This week marks Suicide Prevention Awareness Week, running from Monday 7th September and including World Suicide Prevention Day today (Thursday 10 September).
This year’s theme for Suicide Prevention Week is ‘Talking Saves Lives’, says NHS Western Isles.
At any one time around 1 in 25 people are contemplating suicide. Many people in Scotland have been affected by suicide in some way – whether it’s themselves, a loved one, or someone they know. Suicide is of concern to all of us. It is a leading cause of death among young people, with men three times more likely to take their own lives compared to women.
Thanks to the efforts of many, we have made progress in reducing the number of people who die by suicide. In 2018, there were 784 suicides in Scotland. However, the simple truth is you’re more likely to encounter someone who needs a suicide intervention than physical first aid.
As part of World Suicide Prevention Day, Scotland is launching an exciting new commitment to making Scotland the most supportive nation in the world.
On the 10th September, Scotland will declare that #suicide is not inevitable & #TogetherWeCanSaveLives
The United to Prevent Suicide campaign is a new refreshed approach to preventing suicide as set out in Scotland’s National Suicide Prevention Action Plan. It is clear that suicide prevention involves all of us. We have to be confident to talk about suicide; confident to connect someone to the right support. Language is important – talking about suicide isn’t a trigger, it can help save a life, and we must continue to tackle stigma around suicide.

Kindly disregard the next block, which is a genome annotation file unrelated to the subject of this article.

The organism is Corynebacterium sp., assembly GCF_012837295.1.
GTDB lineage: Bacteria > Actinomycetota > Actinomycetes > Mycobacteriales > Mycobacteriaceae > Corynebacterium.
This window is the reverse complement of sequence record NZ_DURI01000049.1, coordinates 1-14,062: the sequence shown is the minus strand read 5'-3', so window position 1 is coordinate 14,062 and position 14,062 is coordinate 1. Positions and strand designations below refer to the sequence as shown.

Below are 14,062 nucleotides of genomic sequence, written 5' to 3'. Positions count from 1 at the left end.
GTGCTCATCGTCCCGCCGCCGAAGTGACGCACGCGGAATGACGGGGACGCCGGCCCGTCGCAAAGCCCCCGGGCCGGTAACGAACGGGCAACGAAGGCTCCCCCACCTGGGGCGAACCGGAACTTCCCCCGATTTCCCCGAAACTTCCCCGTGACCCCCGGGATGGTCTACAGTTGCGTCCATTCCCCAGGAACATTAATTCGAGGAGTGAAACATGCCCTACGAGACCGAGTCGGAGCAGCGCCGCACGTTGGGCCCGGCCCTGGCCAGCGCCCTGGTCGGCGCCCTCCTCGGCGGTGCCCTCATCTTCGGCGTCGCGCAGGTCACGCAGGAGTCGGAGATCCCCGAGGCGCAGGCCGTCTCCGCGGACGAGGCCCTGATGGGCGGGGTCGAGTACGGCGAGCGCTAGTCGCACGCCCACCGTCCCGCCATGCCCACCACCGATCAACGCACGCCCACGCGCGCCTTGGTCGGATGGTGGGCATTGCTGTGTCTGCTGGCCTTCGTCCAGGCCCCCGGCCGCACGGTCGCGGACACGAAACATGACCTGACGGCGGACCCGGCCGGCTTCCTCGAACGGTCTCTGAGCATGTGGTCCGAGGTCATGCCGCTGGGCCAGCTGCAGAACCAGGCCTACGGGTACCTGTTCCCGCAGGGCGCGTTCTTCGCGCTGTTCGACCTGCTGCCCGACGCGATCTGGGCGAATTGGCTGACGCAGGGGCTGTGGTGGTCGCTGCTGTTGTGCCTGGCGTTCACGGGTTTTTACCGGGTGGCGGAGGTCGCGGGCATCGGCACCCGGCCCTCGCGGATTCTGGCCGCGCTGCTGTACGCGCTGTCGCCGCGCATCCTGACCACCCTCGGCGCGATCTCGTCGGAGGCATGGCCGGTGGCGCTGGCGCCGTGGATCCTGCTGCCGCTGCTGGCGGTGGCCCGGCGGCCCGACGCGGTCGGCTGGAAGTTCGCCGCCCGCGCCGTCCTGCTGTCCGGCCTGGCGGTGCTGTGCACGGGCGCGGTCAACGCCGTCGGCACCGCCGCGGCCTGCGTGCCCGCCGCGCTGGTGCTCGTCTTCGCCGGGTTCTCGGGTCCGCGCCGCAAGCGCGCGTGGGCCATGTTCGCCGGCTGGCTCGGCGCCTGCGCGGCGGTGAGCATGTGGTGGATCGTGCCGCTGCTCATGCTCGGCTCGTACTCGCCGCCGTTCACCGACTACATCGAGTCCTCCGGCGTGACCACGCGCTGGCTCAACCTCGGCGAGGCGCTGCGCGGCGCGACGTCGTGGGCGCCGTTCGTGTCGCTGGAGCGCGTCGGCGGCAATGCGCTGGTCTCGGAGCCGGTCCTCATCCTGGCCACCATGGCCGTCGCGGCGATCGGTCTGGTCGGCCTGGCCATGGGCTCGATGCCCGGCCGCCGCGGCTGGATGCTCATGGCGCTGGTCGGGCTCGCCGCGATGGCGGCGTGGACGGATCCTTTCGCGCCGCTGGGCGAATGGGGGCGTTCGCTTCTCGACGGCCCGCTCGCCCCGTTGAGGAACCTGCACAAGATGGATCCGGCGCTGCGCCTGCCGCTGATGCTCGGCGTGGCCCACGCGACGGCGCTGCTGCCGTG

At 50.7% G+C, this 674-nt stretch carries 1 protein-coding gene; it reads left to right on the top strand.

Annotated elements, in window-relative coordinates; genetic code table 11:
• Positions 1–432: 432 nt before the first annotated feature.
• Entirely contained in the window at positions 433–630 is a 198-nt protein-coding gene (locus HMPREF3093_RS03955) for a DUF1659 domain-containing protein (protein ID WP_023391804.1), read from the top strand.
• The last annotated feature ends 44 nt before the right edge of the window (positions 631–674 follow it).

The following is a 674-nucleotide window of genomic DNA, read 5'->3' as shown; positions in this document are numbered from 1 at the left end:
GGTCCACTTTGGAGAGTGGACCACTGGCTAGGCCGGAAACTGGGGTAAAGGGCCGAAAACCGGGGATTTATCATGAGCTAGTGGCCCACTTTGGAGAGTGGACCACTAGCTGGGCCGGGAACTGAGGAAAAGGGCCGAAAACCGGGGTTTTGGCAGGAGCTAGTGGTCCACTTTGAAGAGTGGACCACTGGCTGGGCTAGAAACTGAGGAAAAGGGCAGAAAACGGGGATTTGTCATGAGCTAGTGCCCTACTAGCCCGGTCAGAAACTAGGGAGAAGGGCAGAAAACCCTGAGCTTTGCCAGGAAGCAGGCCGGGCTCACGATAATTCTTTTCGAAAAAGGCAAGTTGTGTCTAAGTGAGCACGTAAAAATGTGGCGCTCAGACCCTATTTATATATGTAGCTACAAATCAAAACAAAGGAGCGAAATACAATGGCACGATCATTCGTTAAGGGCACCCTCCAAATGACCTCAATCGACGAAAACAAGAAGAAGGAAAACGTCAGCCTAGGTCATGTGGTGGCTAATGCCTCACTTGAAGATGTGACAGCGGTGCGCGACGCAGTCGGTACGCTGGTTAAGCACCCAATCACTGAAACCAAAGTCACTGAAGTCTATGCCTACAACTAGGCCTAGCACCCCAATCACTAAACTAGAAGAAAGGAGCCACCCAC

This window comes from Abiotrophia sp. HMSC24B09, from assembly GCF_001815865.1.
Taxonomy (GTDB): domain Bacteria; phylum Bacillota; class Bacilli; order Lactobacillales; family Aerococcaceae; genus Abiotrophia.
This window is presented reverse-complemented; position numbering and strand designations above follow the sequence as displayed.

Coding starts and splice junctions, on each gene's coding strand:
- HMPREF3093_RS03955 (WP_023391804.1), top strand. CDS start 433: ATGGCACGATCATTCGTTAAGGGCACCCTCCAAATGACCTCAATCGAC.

NHS Western Isles and our local partners are proud to join the global movement to raise awareness of #SuicidePrevention in recognition of the key message that it needs all of us to join the movement for change. Key messaging will be shared across the week itself and in the weeks that follow there will be a number of ways in which everyone can also demonstrate their commitment to #UnitedToPreventSuicide by developing a supportive culture within our own communities. The emotional impact across the Western Isles is felt in families, friends and communities bereaved by suicide and is devastating, and can have long lasting negative effects on those left behind.
NHS Western wants to raise awareness of the issues that affect people and which can sometimes lead them to think about taking their own life and to share resources which increase the confidence of individuals to support anyone in distress, by directing them to the specialist help they need at that time. The campaign encourages people to take all signs of distress seriously, even if it seems a person is living a normal life. It also assures people that asking a person about what’s troubling them can make a positive difference. As such we continue to ask everyone to be alert to the warning signs of suicide in people close to them.
The key message is: if you’re worried about someone, such as a friend, family member or workmate, asking them directly about their feelings can help to save their life.